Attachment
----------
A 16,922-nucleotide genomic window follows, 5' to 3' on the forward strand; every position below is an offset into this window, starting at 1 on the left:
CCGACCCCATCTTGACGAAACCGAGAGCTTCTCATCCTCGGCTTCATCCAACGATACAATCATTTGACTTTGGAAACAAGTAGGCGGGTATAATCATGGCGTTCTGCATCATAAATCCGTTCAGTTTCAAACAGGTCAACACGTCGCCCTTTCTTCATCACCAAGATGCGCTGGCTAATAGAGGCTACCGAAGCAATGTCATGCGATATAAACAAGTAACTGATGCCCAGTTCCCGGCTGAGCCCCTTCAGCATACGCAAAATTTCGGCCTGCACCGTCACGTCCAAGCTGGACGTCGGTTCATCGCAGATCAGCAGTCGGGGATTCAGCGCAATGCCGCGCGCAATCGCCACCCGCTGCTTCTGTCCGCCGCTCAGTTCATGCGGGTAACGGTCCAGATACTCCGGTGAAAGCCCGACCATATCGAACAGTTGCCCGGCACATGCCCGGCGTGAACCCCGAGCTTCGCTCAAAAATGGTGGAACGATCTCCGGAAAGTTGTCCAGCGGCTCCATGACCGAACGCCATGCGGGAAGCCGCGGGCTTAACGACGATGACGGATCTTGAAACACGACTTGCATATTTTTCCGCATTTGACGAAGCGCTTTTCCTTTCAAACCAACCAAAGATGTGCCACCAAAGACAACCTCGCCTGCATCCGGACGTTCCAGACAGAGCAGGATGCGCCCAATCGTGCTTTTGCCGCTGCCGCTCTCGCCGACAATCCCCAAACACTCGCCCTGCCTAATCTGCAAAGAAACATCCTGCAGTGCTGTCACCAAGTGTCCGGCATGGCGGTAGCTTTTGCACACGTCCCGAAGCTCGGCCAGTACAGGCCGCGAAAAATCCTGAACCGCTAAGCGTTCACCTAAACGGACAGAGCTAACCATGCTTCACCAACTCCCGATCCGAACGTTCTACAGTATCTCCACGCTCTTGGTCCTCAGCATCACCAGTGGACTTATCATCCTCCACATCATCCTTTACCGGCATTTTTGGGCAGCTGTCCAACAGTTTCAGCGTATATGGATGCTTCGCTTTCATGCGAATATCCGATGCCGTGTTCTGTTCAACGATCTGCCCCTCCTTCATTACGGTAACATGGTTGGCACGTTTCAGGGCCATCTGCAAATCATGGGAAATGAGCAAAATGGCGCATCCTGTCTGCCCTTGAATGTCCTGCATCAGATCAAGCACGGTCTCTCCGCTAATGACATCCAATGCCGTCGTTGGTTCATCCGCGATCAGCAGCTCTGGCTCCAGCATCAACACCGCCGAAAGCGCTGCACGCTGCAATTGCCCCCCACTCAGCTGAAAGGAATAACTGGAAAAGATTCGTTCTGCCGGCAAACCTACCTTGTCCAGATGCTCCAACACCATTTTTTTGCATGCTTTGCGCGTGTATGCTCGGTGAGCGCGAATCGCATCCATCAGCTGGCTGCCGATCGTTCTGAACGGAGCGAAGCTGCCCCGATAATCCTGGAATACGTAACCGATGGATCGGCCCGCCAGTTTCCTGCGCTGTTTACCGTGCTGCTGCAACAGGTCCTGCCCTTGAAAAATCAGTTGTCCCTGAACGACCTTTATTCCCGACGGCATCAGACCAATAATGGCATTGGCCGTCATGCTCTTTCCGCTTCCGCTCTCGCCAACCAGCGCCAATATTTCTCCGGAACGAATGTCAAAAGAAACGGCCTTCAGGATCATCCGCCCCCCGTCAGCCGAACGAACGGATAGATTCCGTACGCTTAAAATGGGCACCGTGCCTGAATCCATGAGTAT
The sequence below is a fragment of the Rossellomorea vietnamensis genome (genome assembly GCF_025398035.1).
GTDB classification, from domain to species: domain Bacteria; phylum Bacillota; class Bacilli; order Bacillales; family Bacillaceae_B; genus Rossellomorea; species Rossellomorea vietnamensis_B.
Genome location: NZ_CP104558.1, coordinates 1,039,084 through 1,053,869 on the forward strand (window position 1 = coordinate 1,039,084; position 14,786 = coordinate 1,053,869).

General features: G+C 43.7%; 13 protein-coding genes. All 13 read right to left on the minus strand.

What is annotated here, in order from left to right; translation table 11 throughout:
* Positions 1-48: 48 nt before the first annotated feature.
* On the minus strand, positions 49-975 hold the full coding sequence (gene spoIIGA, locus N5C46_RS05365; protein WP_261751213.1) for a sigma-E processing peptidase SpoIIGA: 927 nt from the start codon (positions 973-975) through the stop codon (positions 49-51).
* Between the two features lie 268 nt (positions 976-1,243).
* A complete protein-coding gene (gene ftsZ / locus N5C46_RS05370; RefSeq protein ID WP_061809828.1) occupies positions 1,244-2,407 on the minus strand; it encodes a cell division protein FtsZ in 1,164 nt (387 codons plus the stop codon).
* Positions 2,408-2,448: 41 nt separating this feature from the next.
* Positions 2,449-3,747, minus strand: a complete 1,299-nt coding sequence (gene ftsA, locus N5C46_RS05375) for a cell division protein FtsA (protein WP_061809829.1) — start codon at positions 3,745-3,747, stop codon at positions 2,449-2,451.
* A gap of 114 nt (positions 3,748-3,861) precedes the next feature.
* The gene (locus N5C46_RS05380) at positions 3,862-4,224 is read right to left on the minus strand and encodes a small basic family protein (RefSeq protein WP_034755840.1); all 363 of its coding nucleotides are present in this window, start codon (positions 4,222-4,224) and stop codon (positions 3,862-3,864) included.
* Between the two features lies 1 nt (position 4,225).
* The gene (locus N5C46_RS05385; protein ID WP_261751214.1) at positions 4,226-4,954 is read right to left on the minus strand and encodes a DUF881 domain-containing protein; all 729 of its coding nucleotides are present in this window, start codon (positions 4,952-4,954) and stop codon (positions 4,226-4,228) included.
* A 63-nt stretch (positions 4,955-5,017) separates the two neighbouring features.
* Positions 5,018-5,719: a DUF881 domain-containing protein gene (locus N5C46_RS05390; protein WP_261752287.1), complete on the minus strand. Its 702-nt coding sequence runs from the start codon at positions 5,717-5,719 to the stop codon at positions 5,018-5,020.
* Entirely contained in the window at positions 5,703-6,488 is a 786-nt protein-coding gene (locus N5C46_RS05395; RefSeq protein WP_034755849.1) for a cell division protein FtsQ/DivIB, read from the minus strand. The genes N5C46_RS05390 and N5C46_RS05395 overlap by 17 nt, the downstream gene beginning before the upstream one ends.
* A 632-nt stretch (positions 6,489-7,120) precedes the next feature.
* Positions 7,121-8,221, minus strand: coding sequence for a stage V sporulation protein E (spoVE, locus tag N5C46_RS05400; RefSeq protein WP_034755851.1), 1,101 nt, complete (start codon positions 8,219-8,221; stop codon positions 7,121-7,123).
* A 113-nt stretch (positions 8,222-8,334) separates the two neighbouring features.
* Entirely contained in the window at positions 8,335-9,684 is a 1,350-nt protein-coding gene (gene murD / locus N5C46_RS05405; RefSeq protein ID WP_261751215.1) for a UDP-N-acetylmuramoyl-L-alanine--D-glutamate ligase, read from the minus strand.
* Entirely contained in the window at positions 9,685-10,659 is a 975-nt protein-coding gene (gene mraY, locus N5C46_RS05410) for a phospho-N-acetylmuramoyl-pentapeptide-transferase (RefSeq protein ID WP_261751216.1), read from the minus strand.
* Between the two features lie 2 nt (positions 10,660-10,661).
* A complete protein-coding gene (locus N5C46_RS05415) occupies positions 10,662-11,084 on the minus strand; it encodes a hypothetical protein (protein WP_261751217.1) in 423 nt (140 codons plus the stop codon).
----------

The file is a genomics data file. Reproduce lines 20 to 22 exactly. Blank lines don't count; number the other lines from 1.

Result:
* Entirely contained in the window at positions 5,703-6,488 is a 786-nt protein-coding gene (locus N5C46_RS05395; RefSeq protein WP_034755849.1) for a cell division protein FtsQ/DivIB, read from the minus strand. The genes N5C46_RS05390 and N5C46_RS05395 overlap by 17 nt, the downstream gene beginning before the upstream one ends.
* A 632-nt stretch (positions 6,489-7,120) precedes the next feature.
* Positions 7,121-8,221, minus strand: coding sequence for a stage V sporulation protein E (spoVE, locus tag N5C46_RS05400; RefSeq protein WP_034755851.1), 1,101 nt, complete (start codon positions 8,219-8,221; stop codon positions 7,121-7,123).